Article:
Every book takes a village and, like authors everywhere, we have a lot of people to thank. In this case, the village includes the people who contributed stories to the book and the many people who allowed us to pick their brains about different ways to use stories.
Ginny Redish gets special thanks. Not only did she agree to write the wonderful foreword, but she was also there from beginning to end, with moral support and helping us shape the book.
A lot of people read the book at various stages. Their comments were enormously helpful: Mary Beth Rettger, Caroline Jarrett, Daniel Szuc, Karen Bachmann, Ben Weems, Ryan Evans, Laura Packer, Jo Radner, and Steve Krug.
Dirk Knemeyer and Juhan Sohin at Involution Studios in Boston took a flyer on us and hosted the first “Sex, Money, and Storytelling” workshop.
We learned a lot from the great group of people as we blended some of our material for the first time. We met Calvin Chan at User Friendly in Shanghai and convinced him to create the cartoons that introduce our stories and the storyteller people that populate the book.
And, of course, Lou Rosenfeld himself and our editors Marta Justak and David Moldawer.
The first time I talked about storytelling in public, I was pretty nervous. Debi Parush, Karen Bachmann, and Basil White sat up with me the night before while I ripped up and rewrote the whole presentation. The next morning, I arrived to find a room full of people and Caroline Jarrett sitting in front, notepad at the ready. Terrifying. But as the session went on, I began to see this just might work. So, thanks to everyone who got up at8:30 a.m. and stuck with me while I felt my way through.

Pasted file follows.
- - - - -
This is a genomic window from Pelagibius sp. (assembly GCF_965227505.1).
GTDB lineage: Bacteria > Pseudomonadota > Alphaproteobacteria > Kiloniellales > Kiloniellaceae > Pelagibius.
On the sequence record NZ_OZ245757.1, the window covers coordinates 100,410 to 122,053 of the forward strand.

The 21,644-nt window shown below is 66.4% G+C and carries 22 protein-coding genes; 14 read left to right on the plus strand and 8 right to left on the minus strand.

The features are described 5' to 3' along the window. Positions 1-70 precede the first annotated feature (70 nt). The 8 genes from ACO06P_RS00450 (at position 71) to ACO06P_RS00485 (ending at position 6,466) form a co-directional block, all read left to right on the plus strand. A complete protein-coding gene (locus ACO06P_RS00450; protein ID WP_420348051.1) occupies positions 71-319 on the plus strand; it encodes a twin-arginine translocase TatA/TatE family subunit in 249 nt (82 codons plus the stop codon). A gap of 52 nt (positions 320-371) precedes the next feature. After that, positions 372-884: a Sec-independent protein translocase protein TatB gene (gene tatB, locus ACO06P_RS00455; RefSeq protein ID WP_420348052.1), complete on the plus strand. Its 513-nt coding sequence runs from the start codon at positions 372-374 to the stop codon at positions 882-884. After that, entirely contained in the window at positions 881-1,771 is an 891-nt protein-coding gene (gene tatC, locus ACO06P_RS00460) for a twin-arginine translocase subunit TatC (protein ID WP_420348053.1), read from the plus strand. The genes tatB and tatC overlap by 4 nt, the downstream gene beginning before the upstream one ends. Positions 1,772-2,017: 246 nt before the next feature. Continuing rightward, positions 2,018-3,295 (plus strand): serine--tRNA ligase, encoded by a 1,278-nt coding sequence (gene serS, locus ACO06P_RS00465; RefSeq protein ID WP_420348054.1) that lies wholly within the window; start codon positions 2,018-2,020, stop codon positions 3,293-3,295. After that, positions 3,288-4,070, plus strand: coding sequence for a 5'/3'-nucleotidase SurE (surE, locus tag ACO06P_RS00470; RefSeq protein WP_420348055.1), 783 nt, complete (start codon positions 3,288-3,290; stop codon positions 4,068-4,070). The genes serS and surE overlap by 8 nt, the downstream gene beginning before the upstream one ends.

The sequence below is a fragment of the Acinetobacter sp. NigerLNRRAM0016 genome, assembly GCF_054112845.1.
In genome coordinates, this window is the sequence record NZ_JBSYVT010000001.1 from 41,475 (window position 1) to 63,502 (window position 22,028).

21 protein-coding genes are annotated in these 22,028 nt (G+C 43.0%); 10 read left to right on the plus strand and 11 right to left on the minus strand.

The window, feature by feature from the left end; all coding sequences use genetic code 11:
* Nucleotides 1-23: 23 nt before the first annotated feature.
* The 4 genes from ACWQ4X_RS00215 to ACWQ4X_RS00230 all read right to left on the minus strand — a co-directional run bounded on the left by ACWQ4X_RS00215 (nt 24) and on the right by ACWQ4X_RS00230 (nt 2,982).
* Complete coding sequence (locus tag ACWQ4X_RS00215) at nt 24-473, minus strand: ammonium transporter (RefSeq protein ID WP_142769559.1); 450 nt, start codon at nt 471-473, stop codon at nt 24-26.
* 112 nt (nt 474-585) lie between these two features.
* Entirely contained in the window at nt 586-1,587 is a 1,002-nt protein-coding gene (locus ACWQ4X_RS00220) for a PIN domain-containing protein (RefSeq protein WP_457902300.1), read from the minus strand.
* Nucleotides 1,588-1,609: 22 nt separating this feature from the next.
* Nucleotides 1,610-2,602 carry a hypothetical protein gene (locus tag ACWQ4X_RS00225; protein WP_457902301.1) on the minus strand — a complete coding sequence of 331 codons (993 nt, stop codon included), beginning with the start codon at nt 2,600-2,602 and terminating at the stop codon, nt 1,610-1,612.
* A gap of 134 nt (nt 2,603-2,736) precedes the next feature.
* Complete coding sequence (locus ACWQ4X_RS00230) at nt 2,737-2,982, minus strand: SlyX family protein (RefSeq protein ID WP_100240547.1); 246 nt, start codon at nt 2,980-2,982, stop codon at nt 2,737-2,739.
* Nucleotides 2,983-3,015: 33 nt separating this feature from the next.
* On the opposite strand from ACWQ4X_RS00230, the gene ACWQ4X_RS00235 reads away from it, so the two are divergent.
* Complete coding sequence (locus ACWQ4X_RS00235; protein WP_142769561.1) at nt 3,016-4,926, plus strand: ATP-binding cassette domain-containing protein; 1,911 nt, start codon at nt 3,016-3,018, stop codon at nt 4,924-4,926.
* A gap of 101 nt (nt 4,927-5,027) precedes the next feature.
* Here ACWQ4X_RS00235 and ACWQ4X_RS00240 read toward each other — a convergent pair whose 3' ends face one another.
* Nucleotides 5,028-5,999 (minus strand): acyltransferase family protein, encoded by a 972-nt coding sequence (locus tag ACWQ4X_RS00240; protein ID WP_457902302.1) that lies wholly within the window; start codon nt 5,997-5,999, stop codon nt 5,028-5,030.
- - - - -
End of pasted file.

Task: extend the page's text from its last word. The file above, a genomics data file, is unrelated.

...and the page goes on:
Thank you to John Chester, my ever-patient husband, who kept everything running and listened any time I needed to talk.
To everyone on every project I’ve ever worked on.
To my mother, who taught me to read and to love a good book.
And to my father, who set the bar high and drummed into me that “if you can’t think, you can’t write.”
Physically writing a book is not hard; it just takes time and patience.
Envisioning writing a book, that is, putting the idea in one’s mind and keeping it there through all the ups and downs of the process, fighting to hold it there against all of life’s competing attention attractors, is more than just hard—it’s somewhat miraculous. Fortunately, miracles happen with help.
I want to thank the storytelling community for their talent and support, and all those people who sat through my workshops, helping me hone the thing that I love into concepts I can communicate.
To Laura Packer, my partner in art and life, who has laughed with me in support through all those ups and downs.
Thank you to my children, Cara, Kristoff, and Stephan, who inspire me, and to my mother who has been the teller and subject of many of my stories over the years.
And to Brother Blue, my spiritual father, who opened the door and showed me what it means to live the life of a storyteller.